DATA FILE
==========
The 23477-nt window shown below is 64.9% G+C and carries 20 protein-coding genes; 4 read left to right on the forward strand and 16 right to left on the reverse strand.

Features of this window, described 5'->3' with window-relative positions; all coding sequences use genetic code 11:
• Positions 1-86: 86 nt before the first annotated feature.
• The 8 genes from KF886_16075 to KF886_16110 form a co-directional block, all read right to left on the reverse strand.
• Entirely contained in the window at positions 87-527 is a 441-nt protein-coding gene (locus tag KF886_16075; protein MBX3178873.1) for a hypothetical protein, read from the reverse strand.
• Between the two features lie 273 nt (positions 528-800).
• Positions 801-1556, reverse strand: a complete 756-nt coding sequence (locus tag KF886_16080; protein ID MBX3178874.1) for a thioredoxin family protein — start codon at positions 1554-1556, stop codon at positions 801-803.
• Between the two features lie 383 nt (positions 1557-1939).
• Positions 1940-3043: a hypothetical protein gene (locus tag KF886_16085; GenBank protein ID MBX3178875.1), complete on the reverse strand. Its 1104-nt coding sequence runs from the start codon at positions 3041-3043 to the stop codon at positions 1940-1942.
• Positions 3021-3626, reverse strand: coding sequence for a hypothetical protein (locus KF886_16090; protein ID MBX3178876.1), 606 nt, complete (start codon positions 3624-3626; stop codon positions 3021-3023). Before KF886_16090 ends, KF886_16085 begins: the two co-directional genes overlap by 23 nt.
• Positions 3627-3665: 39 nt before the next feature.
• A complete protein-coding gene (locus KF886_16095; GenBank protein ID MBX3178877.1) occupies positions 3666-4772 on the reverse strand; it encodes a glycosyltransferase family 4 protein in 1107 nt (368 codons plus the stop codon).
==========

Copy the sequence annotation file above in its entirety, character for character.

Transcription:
The 23477-nt window shown below is 64.9% G+C and carries 20 protein-coding genes; 4 read left to right on the forward strand and 16 right to left on the reverse strand.

Features of this window, described 5'->3' with window-relative positions; all coding sequences use genetic code 11:
• Positions 1-86: 86 nt before the first annotated feature.
• The 8 genes from KF886_16075 to KF886_16110 form a co-directional block, all read right to left on the reverse strand.
• Entirely contained in the window at positions 87-527 is a 441-nt protein-coding gene (locus tag KF886_16075; protein MBX3178873.1) for a hypothetical protein, read from the reverse strand.
• Between the two features lie 273 nt (positions 528-800).
• Positions 801-1556, reverse strand: a complete 756-nt coding sequence (locus tag KF886_16080; protein ID MBX3178874.1) for a thioredoxin family protein — start codon at positions 1554-1556, stop codon at positions 801-803.
• Between the two features lie 383 nt (positions 1557-1939).
• Positions 1940-3043: a hypothetical protein gene (locus tag KF886_16085; GenBank protein ID MBX3178875.1), complete on the reverse strand. Its 1104-nt coding sequence runs from the start codon at positions 3041-3043 to the stop codon at positions 1940-1942.
• Positions 3021-3626, reverse strand: coding sequence for a hypothetical protein (locus KF886_16090; protein ID MBX3178876.1), 606 nt, complete (start codon positions 3624-3626; stop codon positions 3021-3023). Before KF886_16090 ends, KF886_16085 begins: the two co-directional genes overlap by 23 nt.
• Positions 3627-3665: 39 nt before the next feature.
• A complete protein-coding gene (locus KF886_16095; GenBank protein ID MBX3178877.1) occupies positions 3666-4772 on the reverse strand; it encodes a glycosyltransferase family 4 protein in 1107 nt (368 codons plus the stop codon).